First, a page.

africa, where there are more millionaires than there are anywhere else on this continent. talk about a bifurcated economy, of have notes and haves. we are right in the middle of it right here. includes the united states, where household net worth is at a record high. but the divide between the haves and have not's is growing. bank rate.com release add new report showing america's income gap widening 10%. , if wores 35 to 44 years old, that rate jumped 21%, more than any other age group. chris, thank you for joining us. >> there are a lot of reasons for answering that. there are many things that are pushing the wealthy in one direction, and poor in another direction. the first thing you have to wreck please we looked at income in the last 20 years.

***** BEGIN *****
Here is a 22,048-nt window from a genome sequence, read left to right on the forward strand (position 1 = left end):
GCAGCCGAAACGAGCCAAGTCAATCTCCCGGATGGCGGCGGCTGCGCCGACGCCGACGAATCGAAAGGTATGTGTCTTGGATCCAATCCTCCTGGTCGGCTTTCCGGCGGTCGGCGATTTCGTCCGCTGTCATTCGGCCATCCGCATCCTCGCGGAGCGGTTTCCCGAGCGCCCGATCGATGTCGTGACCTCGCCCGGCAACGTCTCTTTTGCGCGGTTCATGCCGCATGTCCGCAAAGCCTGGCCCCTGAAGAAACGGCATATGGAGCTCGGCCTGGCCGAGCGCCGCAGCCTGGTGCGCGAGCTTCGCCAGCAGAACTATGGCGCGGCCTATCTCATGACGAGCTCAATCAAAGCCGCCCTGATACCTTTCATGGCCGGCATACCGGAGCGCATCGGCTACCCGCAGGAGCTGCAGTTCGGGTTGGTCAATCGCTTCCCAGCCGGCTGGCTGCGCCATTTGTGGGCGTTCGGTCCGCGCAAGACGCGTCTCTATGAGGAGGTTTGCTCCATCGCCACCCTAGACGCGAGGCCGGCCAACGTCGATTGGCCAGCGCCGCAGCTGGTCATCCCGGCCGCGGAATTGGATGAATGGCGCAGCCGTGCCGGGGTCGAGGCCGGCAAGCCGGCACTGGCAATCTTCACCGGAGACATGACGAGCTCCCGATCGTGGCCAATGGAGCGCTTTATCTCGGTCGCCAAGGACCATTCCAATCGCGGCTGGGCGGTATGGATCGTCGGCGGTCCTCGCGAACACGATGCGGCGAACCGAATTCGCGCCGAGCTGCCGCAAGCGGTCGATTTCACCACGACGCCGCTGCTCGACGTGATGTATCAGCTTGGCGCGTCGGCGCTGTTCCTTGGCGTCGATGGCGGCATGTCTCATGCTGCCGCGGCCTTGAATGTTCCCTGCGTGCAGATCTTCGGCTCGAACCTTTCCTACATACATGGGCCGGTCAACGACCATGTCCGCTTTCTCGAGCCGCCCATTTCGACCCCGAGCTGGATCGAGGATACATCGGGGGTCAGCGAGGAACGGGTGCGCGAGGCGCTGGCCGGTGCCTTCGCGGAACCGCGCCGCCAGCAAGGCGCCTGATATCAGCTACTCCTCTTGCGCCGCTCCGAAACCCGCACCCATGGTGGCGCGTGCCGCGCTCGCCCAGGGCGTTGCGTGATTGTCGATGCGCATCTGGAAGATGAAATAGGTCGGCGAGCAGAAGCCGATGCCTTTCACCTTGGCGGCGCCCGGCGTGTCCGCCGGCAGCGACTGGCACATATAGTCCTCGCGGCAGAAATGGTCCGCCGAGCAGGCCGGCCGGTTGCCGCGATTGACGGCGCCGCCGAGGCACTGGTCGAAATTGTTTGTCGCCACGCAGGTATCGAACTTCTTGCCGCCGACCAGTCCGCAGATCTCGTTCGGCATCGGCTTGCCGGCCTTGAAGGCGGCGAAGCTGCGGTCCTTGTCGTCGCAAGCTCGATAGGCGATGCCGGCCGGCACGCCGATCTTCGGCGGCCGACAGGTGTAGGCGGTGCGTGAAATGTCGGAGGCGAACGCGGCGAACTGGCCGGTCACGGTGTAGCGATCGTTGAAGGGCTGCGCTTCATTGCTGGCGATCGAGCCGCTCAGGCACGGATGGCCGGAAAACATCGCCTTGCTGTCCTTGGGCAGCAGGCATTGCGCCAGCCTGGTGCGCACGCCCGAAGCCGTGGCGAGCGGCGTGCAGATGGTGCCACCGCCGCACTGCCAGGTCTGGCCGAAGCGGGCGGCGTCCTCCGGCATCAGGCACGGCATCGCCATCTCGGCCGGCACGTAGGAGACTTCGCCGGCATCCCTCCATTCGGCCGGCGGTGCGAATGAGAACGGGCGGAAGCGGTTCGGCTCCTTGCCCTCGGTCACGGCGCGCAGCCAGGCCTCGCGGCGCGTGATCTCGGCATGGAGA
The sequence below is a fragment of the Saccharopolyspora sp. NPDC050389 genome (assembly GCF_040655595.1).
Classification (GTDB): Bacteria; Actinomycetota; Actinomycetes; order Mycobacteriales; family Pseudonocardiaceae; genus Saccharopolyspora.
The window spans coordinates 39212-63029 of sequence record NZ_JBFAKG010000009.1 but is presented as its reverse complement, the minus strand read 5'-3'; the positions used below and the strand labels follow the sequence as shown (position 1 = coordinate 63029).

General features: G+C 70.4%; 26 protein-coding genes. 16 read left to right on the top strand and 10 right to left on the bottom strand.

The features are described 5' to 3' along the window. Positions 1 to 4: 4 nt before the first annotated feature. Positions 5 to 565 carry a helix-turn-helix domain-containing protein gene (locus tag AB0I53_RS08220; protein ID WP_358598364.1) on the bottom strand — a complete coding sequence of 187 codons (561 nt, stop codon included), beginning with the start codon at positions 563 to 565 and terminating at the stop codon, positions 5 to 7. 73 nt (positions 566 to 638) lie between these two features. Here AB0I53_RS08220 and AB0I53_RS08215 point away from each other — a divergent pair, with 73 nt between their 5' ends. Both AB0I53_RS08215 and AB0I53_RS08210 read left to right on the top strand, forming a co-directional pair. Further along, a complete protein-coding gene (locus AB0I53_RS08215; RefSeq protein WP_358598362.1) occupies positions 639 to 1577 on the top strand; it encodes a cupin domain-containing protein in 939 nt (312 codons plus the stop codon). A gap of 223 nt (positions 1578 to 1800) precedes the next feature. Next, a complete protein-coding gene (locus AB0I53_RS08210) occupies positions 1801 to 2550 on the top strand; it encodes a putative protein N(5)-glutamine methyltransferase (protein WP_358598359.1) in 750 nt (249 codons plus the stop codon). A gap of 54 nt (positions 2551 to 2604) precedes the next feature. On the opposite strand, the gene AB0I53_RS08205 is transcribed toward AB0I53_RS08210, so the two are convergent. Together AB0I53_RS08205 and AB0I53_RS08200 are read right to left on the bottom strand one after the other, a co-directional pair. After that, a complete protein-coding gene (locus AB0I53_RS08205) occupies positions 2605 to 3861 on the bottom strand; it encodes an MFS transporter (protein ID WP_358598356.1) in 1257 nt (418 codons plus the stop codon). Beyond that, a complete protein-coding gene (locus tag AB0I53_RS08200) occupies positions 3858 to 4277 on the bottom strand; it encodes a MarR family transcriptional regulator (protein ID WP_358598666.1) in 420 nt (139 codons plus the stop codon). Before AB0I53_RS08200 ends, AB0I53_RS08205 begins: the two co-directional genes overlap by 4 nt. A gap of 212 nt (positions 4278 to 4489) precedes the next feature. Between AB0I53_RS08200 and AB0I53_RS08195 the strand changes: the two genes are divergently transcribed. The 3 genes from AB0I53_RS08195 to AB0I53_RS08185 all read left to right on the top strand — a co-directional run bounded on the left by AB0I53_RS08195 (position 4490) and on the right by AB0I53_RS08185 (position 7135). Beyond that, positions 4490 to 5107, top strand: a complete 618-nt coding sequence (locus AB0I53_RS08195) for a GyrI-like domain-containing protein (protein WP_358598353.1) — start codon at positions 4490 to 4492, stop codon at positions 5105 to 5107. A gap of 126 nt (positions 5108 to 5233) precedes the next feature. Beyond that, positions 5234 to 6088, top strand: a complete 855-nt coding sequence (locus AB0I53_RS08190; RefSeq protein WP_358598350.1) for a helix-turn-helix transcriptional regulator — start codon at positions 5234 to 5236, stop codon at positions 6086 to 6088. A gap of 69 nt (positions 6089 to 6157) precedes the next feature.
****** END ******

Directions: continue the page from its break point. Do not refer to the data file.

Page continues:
now, this has changed indread bly. you have to look at the jobs overseas. a lot of folk folks in the services sector had to find other forms of employment, has to get lower pray, fewer hours happen that was one big issue. we have had a million or so immigrants come here every year. so we are having an influx of lower wage earners. but you can't talk about income, without talking about stagnant wages. is stagnant medium incomes we are seeing. >> . >> and that's a drag on economy, if the people at the lower end, don't have money they can spend on small businesses. >> yes, exactly. that's a circumstance lat effect that is happening. a lot of folks tend to stay in the same place. if they are on the lower end they tend to stay on that lower end. >> what should the gov do about it? >> this many things.